On Thursday, Finance Minister Arun Jaitley made a remark in a tourism ministers’ conference that “One small incident of rape in Delhi advertised world over is enough to cost us billions of dollars in terms of global tourism,” assumed to be in reference to the assault of a 23-year-old physiotherapy student in December 2012, better known as the ‘Nirbhaya incident’.
Even though the minister apologized today for his statement, and clarified that he did not intend to be insensitive, the public online is still enraged. This is after, the word “small” was edited out of Mr Jaitley’s speech transcript issued by the Press Information Bureau, which handles government publicity, as revealed by NDTV online. Looks like Social Media is the real media for the people now.
— Yuva Desh (@yuvadesh) August 22, 2014
Nonetheless, those who heard the minister’s speech shared this quote on the social media, and the controversy spread like wildfire. Hashtags #BigMinisterSmallRape and #RapeSmall4BJP are among the most trending topics on Twitter today, that too to the extent that both lead to the minister’s profile when clicked on.
— Gurinder S Ahluwalia (@Guri02) August 22, 2014
— Atul (@AAPtivistAtul) August 22, 2014
As clear from the tweets above, many are questioning why are the mainstream TV news channels not highlighting this incident. What might not be a hot story for the newsroom, seems to have influenced the general public strongly.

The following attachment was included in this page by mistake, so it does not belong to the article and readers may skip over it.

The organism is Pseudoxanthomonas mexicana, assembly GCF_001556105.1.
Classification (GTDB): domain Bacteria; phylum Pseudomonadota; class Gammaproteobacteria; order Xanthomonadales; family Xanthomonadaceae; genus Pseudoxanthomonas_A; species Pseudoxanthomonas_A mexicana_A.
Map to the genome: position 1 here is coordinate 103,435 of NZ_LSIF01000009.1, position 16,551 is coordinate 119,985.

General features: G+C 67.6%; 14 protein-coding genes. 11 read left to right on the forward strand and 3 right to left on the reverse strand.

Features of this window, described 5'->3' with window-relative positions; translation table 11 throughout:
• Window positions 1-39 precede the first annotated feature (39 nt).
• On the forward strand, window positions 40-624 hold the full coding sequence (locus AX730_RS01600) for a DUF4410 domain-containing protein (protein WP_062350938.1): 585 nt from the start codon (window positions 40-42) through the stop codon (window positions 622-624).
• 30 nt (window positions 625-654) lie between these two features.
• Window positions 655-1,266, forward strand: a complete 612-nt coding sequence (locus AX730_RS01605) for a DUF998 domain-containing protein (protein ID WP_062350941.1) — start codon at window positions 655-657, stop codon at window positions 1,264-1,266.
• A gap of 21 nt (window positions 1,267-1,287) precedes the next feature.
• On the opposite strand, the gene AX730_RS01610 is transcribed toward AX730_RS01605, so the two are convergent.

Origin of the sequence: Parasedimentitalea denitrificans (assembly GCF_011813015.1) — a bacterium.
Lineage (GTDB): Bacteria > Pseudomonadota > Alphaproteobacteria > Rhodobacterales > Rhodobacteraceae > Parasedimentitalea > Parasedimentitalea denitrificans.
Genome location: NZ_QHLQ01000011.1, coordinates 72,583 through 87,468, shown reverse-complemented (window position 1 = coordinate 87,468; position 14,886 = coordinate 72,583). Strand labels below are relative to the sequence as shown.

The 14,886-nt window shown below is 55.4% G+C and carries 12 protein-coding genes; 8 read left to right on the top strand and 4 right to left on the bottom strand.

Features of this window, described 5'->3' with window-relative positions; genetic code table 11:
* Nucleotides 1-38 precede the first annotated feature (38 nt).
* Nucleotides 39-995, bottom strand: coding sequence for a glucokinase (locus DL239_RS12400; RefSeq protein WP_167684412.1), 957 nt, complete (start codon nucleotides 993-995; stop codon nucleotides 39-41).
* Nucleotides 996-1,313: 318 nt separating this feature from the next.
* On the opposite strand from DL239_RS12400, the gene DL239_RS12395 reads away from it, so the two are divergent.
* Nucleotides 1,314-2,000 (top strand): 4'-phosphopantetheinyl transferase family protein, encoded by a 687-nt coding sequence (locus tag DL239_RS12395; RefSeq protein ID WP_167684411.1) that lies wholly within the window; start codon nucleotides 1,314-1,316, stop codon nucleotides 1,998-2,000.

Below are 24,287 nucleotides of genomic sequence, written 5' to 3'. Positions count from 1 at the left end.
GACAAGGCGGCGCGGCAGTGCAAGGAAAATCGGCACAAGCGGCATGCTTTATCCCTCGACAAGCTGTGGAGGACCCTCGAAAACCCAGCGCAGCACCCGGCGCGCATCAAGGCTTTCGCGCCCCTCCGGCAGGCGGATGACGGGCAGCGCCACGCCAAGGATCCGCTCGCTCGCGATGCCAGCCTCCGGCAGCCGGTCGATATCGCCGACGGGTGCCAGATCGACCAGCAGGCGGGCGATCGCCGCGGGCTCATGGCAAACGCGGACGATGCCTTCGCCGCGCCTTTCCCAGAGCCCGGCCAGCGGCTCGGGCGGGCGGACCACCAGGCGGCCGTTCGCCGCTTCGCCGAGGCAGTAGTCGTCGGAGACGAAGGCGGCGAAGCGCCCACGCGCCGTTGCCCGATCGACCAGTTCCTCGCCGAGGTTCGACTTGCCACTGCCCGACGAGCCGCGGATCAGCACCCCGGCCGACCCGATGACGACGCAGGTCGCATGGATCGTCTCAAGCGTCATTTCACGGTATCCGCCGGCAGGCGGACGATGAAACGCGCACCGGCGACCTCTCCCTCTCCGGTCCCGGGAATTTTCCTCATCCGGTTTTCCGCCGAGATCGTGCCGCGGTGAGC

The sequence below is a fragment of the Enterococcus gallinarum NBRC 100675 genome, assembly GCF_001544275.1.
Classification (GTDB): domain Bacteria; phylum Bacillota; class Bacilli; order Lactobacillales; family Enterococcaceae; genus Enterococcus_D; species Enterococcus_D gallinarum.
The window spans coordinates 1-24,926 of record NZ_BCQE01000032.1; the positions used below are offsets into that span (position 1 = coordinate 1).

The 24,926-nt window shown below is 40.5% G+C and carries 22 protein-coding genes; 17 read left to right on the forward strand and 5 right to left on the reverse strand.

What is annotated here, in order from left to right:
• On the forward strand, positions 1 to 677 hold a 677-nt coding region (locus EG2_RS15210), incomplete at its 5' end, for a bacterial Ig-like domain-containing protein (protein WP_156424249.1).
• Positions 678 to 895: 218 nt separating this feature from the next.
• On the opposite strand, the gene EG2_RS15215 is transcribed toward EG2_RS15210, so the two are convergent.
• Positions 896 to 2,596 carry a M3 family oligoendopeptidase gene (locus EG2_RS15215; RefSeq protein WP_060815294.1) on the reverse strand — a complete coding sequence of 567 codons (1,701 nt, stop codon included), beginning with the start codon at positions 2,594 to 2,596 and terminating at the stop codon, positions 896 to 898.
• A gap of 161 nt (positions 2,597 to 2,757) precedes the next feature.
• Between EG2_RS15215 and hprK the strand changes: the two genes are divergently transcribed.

Although its not entirely true that mainstream news agencies are not covering it, while the TV channels might be silent, after looking at the outage that people have created, some news forums have joined in the online conversation too.
— Firstpost (@firstpostin) August 22, 2014
With the rising number of Internet users in India on a monthly basis, and further an increasing number of people on Facebook, Twitter etc. it is highly likely indeed that TV news channels will become expendable. Moreover, since on social media people decide what news they want to share and spread, it gives a stronger voice to the general public than mainstream news forums. Here are a few more tweets from enraged digital Indians.
— TIMES WOW (@timesn0w) August 22, 2014
— dilip cherian (@DILIPtheCHERIAN) August 22, 2014
Nonetheless, Arun Jaitley has still not responded to any of these tweets, and members from opposing parties are using this as a good opportunity to highlight the flaws of the ruling party. This might not be the first time Indians have come together to raise their voice on social media, and looking at the trends such platforms would be utilised in the future. Will TV newsrooms become obsolete now?
To contact the author, write to firstname.lastname@example.org